Besides convincing the band that the postcards would fit in on the record, Foster also helped the band realize several songs on tape, songs Vlautin said would have otherwise not been up to par. One such song was "Two Broken Hearts".
"'Two Broken Hearts' was a more poppy kind of tune, and it didn't work at all," admits Vlautin. "Then we were going to cut it from even recording it. But J.D., who is great at thinking on the fly, asked us to play it slower and it worked."
Vlautin's lyrics often let the listener come to their own conclusion about the characters, but "Two Broken Hearts", more so than other songs, had many a listener coming to up Vlautin after shows asking him about "the man with white spit on his lips" that haunts the couple.
"What I meant was that two broken people will always have someone chasing them like that, at least in their minds," he explains to me. "Not literally, though. It just means they'll still have to face their demons and will never really be able to escape them, and I felt a scary guy with white spit on his lips would be the best way to represent that. But maybe I didn't get my point across?"
Vlautin and I start discussing other songs that had trouble making the record, almost visiting the chopping block, but avoiding that fate, for whatever reason.
"It's always hard to cut songs," he says, after thinking for a bit. "There were some we cut a few times and then put back on, like 'Hallway', 'Always on the Ride', and 'Montgomery Park'. They were all cut for awhile." "This was our hardest record to sequence because it's all over the place. But it's my favorite record of ours, I think. I'll probably say that about the next record, hopefully," he says, laughing nervously, speaking with a sense of humor that is equal parts modesty and self-doubt. "But I'm very proud of this record. I like every song on it."
One of the proudest moments of the record for Vlautin is the fact that the song "Allison Johnson" made it on the record. The tale of a girl going through a very hard time, Vlautin wanted it on the record, if only because he wanted Johnson (a character in one of his novels (Vlautin writes novels in his spare time) to have a song to make her feel better about where her life was heading.
"I brought 'Allison Johnson' to the guys right before we recorded it. We had recorded it once before at a one-night recording session in Austin, so they had forgotten it. I held on to it and brought it to them right before we recorded it, to give it that looser kind of feel, and thank god they liked it."
Vlautin would later tell me that he finished the Novel with Allison Johnson in it and that things "turned out alright" for her.
Just as Vlautin had hoped to turn around things for Allison Johnson with a song, Post To Wire seems to have been very cathartic for Vlautin.
"With Post To Wire I healed myself, as stupid as that sounds, and worked myself out of where I was at," he says, beaming with optimism.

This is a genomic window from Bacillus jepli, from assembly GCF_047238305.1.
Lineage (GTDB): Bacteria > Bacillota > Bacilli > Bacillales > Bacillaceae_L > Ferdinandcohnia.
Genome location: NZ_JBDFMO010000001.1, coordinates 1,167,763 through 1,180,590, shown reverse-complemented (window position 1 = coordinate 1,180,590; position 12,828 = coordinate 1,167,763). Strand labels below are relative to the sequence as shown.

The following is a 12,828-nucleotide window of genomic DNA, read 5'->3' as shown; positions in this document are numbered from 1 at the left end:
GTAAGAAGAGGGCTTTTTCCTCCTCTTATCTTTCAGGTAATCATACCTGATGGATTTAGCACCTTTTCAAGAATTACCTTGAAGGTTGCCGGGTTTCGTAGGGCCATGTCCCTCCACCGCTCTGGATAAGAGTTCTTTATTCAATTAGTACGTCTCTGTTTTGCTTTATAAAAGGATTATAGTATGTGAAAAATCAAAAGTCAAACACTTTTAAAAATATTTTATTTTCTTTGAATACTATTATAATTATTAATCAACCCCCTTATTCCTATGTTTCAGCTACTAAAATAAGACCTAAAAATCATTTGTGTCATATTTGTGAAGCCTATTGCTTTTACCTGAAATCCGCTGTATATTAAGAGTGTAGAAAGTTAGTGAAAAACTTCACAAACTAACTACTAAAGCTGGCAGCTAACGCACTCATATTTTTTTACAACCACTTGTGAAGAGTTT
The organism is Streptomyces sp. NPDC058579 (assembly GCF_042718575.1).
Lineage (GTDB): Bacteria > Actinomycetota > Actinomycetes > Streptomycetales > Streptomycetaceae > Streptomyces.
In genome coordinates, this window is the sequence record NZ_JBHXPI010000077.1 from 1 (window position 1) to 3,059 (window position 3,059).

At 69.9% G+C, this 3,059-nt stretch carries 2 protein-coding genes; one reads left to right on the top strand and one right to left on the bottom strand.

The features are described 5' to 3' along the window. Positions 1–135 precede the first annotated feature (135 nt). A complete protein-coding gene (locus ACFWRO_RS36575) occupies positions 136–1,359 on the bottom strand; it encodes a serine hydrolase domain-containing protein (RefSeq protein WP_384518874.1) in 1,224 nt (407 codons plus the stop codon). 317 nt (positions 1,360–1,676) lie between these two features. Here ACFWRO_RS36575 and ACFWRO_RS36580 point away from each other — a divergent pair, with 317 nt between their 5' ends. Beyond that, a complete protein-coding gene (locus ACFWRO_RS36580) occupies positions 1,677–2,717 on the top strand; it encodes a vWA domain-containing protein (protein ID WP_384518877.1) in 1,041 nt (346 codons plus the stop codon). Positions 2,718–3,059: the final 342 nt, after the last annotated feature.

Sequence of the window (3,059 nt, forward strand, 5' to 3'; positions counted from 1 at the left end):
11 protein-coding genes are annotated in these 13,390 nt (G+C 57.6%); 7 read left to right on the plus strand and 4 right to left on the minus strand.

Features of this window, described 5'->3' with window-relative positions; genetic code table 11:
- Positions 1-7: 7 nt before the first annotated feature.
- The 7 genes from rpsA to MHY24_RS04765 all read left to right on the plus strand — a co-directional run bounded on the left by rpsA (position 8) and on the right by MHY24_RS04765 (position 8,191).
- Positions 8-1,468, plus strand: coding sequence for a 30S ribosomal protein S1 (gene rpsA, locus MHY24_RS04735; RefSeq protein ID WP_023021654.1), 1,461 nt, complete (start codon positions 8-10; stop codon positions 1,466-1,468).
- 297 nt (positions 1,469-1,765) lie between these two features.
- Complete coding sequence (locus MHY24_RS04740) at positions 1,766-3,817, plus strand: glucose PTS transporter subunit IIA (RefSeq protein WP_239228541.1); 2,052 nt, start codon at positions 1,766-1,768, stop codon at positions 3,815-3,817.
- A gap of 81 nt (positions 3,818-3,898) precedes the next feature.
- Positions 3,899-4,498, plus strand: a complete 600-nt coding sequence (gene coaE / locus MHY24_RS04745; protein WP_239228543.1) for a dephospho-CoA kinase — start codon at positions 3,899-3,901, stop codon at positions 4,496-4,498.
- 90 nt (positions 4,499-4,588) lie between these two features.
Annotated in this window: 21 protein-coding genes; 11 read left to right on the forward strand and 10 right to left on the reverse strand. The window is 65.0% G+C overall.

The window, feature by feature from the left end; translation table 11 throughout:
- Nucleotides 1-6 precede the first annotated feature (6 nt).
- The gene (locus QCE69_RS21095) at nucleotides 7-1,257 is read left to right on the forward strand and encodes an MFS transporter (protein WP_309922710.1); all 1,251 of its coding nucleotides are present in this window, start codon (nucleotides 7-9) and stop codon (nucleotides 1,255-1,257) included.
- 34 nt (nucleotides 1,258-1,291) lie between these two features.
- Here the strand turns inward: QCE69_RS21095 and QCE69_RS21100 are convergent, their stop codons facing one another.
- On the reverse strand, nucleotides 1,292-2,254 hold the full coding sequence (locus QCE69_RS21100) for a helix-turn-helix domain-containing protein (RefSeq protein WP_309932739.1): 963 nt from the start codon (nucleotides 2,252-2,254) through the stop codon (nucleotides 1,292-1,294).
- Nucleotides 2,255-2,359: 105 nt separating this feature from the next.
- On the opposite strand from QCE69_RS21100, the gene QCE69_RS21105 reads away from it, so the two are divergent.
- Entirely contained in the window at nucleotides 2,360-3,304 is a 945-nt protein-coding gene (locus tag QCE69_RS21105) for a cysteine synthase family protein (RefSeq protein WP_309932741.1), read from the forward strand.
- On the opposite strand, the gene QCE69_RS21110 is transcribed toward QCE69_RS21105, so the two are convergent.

The record turned out t0 be a bigger rock record than Vlautin had originally planned, as he will attest to, but, as he will also admit to, a band is a democracy and you have to make sure every party is happy.
"The band really wanted to make a big rock record," he says to me, "and I got songs like the postcards and 'Allison Johnson' on the record, which is what I wanted, and they got songs like 'Willamette', which give it a bigger rock feel".
Now that the record is out, the band is focusing on their initial goal of selling seven thousand units to help sustain the band and bring them closer to making it a full-time gig. And with the praise being bestowed upon them in Europe, their goal is becoming more and more a reality -- if not in the U.S., in Europe.
"That's where we need to go," Vlautin says of the seven-thousand unit mark. "I don't know if that is possible. I don't think we can do it over here without touring incessantly. That's a lot of records. We can get to 3 or 4,000, that's not so bad. But it's getting past that break. And popping up to 7,000, it's a different level. It doesn't seem like that much in the big scope of things, but it really is."
As for touring incessantly in the states, Vlautin and the band have already ruled that out as an option. Though two and even three week jaunts across the U.S. ever quarter seems more viable.
"I see bands that tour all the time, and they don't like each other," comments Vlautin. "It's hard on everyone. I respect that kind of touring, and I know it's good [to help sales and bring the band to the next level]. I'm too much of a boozer to be on the road all the time. My nerves are bad.
"I don't drink at home, but when I'm out around people I don't know, I get nervous, and drink a lot. I go on a bender. If I'm drinking three nights in a row I might as well go for it. Once I start, I can't stop."
He continues, "Plus, these guys, the guys in the band, are my closest friends. We hang out in town and everything, and I don't want to jeopardize our friendship by touring non-stop to the point of breaking the band.
The band will be heading out in mid-June for a Midwest tour, before coming back home, planning another Europe visit, and possibly a West Coast tour following that.